“There is so little research on the topic that any conclusions would be premature,” organizational psychologist Michael Aamodt told the Equal Employment Opportunity Commission last October during hearings on the use of credit history as an employment screening tool. “This lack of research is especially important to note because there have only been five studies that investigated actual credit history rather than self-reported levels of financial stress.”
Others suggest that in many cases, the real underlying reason may be employers’ fear of being sued if a teller pockets a packet of bills or a home care worker goes home with a patient’s diamond brooch. Having required a credit report gives the employer at least an initial line of defense.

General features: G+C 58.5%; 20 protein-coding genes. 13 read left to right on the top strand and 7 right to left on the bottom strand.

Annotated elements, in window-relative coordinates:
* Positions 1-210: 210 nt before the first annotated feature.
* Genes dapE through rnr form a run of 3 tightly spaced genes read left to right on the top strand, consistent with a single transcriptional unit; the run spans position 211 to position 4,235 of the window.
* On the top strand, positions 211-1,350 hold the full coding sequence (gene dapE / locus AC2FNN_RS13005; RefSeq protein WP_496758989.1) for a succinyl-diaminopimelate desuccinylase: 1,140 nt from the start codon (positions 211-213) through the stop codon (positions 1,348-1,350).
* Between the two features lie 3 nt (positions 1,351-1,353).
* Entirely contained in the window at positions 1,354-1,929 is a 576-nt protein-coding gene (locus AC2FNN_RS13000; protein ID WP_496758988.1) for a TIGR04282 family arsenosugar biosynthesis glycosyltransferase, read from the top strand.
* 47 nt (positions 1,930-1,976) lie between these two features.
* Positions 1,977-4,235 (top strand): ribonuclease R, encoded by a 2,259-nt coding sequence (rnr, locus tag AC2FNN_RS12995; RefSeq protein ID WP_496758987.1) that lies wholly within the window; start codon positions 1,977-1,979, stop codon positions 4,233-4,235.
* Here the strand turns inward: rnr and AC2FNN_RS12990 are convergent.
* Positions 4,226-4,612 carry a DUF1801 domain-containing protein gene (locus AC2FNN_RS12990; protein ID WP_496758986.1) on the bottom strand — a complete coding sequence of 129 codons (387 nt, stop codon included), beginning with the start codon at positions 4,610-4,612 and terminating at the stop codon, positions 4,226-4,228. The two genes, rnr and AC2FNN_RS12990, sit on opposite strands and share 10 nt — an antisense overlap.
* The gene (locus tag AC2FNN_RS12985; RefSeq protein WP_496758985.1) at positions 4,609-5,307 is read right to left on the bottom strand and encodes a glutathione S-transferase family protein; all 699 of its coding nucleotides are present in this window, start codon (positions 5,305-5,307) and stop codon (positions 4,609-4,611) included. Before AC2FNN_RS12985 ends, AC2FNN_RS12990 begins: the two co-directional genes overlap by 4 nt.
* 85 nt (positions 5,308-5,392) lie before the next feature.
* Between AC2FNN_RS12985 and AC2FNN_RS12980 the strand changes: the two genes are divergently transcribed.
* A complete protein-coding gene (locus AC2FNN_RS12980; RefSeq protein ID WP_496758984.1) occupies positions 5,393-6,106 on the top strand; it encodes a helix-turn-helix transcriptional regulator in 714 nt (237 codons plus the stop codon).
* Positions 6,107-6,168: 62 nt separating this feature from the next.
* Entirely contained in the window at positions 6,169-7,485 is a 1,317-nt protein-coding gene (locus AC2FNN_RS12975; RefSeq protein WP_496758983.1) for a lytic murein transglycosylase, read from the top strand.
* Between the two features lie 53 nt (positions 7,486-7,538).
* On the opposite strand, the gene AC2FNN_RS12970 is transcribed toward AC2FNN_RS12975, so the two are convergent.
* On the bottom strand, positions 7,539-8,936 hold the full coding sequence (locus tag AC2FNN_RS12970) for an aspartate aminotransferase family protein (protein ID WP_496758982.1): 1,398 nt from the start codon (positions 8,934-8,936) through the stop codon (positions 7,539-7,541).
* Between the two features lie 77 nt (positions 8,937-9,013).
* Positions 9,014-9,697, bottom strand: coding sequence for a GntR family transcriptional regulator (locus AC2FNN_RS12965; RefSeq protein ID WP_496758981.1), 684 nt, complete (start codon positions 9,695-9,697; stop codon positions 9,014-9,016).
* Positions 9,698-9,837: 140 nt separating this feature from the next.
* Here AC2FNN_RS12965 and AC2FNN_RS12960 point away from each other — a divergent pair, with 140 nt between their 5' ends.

The EEOC’s own chief psychologist, Richard Tonowski, identified four distinct reasons an employer might want to use credit screening and identified alternative (and less intrusive) tests in three of them: to identify productive employees; to identify reliable employees; and to confirm employment history. But in preventing “catastrophic loss” or negligent-hiring lawsuits, he found the way forward a little more problematic. Acknowledging that, after the fact, some bad apples showed financial woes, “We seem not to have good data on employees with similar financial need, but who successfully restrained their greed,” he said.
Tonowski did say that using the screening but not having workplace deterrents such as monitoring in place was only half the battle, although, once again, “The optimal balance of background checking and security measures, both fallible systems, is another area where we do not know enough.”